Resuscitative endovascular balloon occlusion of the aorta (REBOA) may be helpful in certain patients with traumatic hemorrhagic shock and impending traumatic cardiac arrest (ITCA), according to an international group of researchers.
By temporarily stabilizing the hemodynamics of exsanguinating patients, it’s possible that REBOA could replace resuscitative thoracotomy (RT), Dr. David Thomas McGreevy of Oerebro University Hospital, in Sweden, and colleagues note in a paper in Shock.
The aim of RT is to address intra-thoracic injuries, perform open CPR and compress the thoracic aorta while resuscitating the patient with blood products. In contrast to RT, they authors say, REBOA is a minimally invasive technique for occluding the thoracic aorta and providing proximal control of abdominal bleeding and should therefore be considered in trauma patients in shock.
It’s known that REBOA can improve systolic blood pressure (SBP) in patients in hypovolemic shock, but the technique has not been studied in ITCA patients.
To do so, the researchers examined data on 74 such patients from 16 centers. Most (73 percent) were men and their median age was 45 years. All had severe injury with blunt trauma being the most common cause.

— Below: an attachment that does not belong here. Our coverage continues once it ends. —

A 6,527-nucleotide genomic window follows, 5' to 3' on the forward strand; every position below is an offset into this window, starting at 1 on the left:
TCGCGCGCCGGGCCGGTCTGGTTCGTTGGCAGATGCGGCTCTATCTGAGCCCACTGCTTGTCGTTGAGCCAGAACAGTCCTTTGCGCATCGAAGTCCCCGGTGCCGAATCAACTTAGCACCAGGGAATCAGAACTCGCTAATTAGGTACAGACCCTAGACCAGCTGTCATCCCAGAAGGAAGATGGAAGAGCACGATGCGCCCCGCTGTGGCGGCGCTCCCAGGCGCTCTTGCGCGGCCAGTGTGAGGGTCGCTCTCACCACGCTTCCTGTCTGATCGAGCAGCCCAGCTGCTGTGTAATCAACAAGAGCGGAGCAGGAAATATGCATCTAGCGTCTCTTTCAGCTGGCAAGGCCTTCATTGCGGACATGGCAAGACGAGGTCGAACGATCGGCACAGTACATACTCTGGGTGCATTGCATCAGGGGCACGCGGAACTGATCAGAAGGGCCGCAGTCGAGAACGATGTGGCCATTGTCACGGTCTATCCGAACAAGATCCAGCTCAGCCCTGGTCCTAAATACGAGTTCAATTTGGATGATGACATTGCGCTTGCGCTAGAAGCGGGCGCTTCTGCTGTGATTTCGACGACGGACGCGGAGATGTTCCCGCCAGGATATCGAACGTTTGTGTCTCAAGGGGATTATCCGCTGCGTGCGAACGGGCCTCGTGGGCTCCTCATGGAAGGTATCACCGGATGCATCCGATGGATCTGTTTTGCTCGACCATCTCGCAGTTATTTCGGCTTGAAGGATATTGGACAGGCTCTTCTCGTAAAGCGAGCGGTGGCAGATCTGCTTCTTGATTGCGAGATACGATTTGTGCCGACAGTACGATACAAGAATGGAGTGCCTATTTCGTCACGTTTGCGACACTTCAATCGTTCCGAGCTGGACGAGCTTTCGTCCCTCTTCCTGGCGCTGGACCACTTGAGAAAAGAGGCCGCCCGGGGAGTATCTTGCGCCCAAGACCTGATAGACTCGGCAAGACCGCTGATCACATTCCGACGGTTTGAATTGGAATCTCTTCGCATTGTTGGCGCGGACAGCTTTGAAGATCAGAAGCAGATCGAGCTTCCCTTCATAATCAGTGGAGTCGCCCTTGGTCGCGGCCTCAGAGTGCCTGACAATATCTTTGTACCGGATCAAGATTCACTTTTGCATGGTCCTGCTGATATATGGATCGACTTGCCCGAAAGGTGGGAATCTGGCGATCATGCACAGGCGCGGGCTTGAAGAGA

Thirty-eight (52 percent) REBOAs were inserted blindly. Catheters sizes 7- and 10Fr were used in 67 percent of patients. Most of these (82 percent) were inserted by emergency physicians, trauma surgeons and vascular surgeons and 65 percent were inflated for more than half an hour.
SBP significantly improved following the inflation of the REBOA, going from a median of 0 mmHg to a median of 90 mmHg. None of the balloons ruptured but common complications included multi-organ failure (47.6 percent), respiratory failure (17.5 percent) and renal failure (11.1 percent).
Overall, 49 percent of ITCA patients remained hypotensive following REBOA inflation, but 20 percent were stable.
“Permissive hypotension, reducing blood loss and preventing cardiac arrest,” say the researchers, “offers a survival benefit and gives the medical team more time to achieve definitive treatment.”
The survival rate was 36.6 percent. Those who died were significantly older, had more CPR in the emergency department, were hypothermic and had significantly lower arterial pH.
Indications for the use of REBOA remain debatable, the researchers note, but the high survival rate “despite the majority of patients being subjected to blunt trauma, justifies resuscitation efforts with the use of REBOA in patients with ITCA.”
Dr. McGreevy did not respond to requests for comment.